|Headquarters||130 South Meridian Street
Indianapolis, Indiana 46225
|Circulation||137,129 Daily (2014)
265,112 Sunday (2014)
The Indianapolis Star is a morning daily newspaper that began publishing on June 6, 1903 in Indianapolis, Indiana, United States. It has been the only major daily paper in the city since 1999, when the Indianapolis News ceased publication. It won the Pulitzer Prize for Investigative Reporting twice, in 1975 and 1991. It is currently owned by the Gannett Company.
The Indianapolis Star was founded on June 6, 1903, by Muncie industrialist George F. McCulloch as competition to two other Indianapolis dailies, the Indianapolis Journal and the Indianapolis Sentinel. It acquired the Journal a year and two days later, and bought the Sentinel in 1906. Daniel G. Reid purchased the Star in 1904 and hired John Shaffer as publisher, later replacing him. In the ensuing court proceedings, Saffer emerged as the majority owner of the paper in 1911 and served as publisher and editor until his death in 1943.
Central Newspapers, Inc. and its owner, Eugene C. Pulliam—maternal grandfather of future Vice President Dan Quayle—purchased the Star from Shaffer's estate on April 25, 1944 and adopted initiatives to increase the paper's circulation. In 1944, the Star had trailed the evening Indianapolis News but by 1948 had become Indiana's largest newspaper.
In 1948, Pulliam purchased the News and combined the business, mechanical, advertising, and circulation operations of the two papers, with the News moving into the Star's building in 1950. The editorial and news operations remained separate. Eugene S. Pulliam took over as publisher upon the death of his father in 1975, a role he retained until his own death in 1999.
In September 1995, the newsroom staffs of the Star and the News merged. In 1999, the News ceased publication, leaving the Star as the only major daily paper in Indianapolis. Soon thereafter the trustees of Central Newspapers, Inc., the owner of the Star and other newspapers in Indiana and Arizona, began investigating the sale of the small chain to a larger entity. In 2000, the Gannett Company acquired the paper, leaving Indianapolis with no locally owned daily newspaper other than the Indianapolis Recorder, a weekly mainly circulated in the African-American community.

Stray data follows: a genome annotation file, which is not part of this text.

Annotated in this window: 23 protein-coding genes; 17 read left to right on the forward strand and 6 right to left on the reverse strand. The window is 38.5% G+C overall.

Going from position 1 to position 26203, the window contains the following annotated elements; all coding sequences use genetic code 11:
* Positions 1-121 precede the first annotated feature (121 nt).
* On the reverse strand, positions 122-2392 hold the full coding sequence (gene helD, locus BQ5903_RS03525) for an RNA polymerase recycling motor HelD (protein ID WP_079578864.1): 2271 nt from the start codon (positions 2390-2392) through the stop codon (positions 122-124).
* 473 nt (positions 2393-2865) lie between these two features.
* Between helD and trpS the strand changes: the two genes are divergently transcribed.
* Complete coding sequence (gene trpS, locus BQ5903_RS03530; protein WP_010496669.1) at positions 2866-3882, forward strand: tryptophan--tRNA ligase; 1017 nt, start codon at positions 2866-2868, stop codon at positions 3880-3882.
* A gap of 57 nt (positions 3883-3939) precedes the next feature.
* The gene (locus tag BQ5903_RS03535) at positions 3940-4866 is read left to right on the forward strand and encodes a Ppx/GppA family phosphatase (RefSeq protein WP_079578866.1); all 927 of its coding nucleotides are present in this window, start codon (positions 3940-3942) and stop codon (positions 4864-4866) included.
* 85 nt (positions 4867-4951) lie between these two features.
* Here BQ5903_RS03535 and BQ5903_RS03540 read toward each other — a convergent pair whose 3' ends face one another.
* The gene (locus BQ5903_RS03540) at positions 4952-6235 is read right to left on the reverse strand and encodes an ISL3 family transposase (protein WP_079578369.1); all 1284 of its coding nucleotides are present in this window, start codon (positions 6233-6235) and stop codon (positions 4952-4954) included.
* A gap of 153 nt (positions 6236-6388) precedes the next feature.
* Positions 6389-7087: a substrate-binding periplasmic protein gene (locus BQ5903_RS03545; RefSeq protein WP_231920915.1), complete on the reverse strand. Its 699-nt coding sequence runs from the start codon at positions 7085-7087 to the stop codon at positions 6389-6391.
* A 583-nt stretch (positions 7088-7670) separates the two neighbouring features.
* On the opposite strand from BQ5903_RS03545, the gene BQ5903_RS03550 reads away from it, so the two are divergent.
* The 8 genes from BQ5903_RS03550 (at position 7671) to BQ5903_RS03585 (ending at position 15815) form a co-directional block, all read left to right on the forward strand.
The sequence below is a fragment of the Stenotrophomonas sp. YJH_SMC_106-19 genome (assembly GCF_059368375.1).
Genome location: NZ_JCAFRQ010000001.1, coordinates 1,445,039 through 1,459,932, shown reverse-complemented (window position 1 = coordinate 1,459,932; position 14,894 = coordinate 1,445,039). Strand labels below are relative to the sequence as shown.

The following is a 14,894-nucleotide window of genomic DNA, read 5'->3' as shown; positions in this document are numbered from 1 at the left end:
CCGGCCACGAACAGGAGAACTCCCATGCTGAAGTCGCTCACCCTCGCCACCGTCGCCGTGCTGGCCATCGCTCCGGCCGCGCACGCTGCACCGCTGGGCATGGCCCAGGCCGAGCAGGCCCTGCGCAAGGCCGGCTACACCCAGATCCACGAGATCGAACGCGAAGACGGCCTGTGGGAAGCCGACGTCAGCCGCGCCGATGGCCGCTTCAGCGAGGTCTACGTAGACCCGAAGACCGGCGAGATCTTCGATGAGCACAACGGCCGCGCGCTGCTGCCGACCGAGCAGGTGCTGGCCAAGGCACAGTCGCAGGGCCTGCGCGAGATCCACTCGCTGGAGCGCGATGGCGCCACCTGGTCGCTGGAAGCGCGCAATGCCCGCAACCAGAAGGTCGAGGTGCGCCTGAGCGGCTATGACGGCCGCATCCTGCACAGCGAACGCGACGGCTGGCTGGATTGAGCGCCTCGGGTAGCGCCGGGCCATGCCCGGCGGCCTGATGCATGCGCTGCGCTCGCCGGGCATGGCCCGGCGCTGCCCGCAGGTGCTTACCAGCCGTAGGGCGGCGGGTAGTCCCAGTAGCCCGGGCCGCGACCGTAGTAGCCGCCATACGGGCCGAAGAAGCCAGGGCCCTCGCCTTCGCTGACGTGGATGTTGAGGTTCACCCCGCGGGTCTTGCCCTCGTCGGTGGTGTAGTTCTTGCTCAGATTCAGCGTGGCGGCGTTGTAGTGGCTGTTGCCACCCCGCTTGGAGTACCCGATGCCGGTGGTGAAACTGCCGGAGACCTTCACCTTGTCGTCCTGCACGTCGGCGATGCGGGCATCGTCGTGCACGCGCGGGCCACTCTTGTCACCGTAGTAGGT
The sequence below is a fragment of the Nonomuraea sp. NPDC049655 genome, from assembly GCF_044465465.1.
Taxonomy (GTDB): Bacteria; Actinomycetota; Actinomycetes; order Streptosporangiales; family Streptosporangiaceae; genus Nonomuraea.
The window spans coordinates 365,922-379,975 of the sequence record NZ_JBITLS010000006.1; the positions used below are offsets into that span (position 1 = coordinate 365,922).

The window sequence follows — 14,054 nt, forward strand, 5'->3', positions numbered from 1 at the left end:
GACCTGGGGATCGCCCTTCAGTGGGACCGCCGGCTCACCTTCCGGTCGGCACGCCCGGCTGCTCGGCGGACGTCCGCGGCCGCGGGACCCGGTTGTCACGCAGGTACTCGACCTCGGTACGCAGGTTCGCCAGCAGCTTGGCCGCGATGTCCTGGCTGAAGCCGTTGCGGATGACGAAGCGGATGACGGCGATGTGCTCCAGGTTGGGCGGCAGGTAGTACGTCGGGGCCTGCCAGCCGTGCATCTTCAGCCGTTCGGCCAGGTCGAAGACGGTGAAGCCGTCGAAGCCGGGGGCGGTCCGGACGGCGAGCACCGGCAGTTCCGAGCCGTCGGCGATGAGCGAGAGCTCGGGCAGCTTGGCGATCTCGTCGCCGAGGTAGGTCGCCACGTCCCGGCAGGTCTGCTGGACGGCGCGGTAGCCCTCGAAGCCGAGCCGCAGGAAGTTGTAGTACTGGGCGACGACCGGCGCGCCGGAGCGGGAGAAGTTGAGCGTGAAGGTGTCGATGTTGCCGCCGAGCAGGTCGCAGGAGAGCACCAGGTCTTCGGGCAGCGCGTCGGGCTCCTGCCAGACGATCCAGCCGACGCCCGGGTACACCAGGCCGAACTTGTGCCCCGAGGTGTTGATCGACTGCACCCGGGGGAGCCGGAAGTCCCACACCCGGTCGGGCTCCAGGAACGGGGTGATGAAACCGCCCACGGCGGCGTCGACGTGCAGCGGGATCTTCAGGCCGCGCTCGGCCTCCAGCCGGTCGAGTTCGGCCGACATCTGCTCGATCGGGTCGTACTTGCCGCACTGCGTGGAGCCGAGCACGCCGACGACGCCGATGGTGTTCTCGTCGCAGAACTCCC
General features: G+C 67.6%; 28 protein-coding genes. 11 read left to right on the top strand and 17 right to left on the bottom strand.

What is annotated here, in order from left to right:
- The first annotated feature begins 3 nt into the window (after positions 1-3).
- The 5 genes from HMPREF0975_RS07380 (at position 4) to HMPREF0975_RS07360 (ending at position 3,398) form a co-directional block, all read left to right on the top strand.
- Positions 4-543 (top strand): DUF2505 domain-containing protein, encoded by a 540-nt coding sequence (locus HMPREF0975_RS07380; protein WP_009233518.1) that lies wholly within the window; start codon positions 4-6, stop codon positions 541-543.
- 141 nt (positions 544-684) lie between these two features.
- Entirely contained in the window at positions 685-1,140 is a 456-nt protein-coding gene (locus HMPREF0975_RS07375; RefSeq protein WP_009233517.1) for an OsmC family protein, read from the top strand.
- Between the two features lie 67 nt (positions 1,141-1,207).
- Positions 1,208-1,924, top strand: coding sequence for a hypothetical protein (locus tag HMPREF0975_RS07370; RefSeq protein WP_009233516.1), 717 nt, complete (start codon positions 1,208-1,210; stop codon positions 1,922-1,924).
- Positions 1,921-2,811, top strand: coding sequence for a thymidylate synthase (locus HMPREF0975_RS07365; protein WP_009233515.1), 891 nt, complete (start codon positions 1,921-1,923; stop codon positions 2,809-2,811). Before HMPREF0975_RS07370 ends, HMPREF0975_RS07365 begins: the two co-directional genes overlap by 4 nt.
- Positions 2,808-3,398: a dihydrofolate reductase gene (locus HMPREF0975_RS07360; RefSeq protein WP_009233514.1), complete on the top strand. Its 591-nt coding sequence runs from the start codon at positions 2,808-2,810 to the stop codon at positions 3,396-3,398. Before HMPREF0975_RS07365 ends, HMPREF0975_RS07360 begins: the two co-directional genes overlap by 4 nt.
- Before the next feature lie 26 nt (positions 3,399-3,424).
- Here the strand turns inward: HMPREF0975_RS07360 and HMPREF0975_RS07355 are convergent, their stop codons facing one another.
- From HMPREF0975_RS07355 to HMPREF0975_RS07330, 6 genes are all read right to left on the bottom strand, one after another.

On July 27, 2012, it was announced that The Indianapolis Star would relocate from its headquarters at 307 North Pennsylvania Street. It was later announced that the new location would be the former Nordstrom department store in Circle Centre Mall. This move took place from the summer to fall of 2014. The former location had been used since 1907.
The Star has won the Pulitzer Prize twice for investigative reporting. In 1975, the Star was honored for its 1974 series on corruption within the Indianapolis Police Department. It was cited again in 1991 for its 1990 series on medical malpractice.
The Indianapolis Star has the largest and most advanced printing presses in the nation. The Pulliam Production Center at 8278 N. Georgetown Road on the northwest side of Indianapolis cost $72 million and covers 200,000 square feet (19,000 m2); printing of the Star at the facility began in 2002. The press hall that houses the four MAN Roland Geoman presses has 30,672 square feet (2,850 m2) on two levels. Each of the presses weighs 2,100 short tons (1,900 t), stands seven stories tall, and can print 75,000 papers an hour. With all four presses running, 300,000 papers can be printed in just one hour. The Pulliam Production Center allows tours of the facility.
Part of the newspaper's masthead displays the text of 2 Corinthians 3:17: "Where the Spirit of the Lord is, there is liberty."
Monday through Saturday
The Sunday Star
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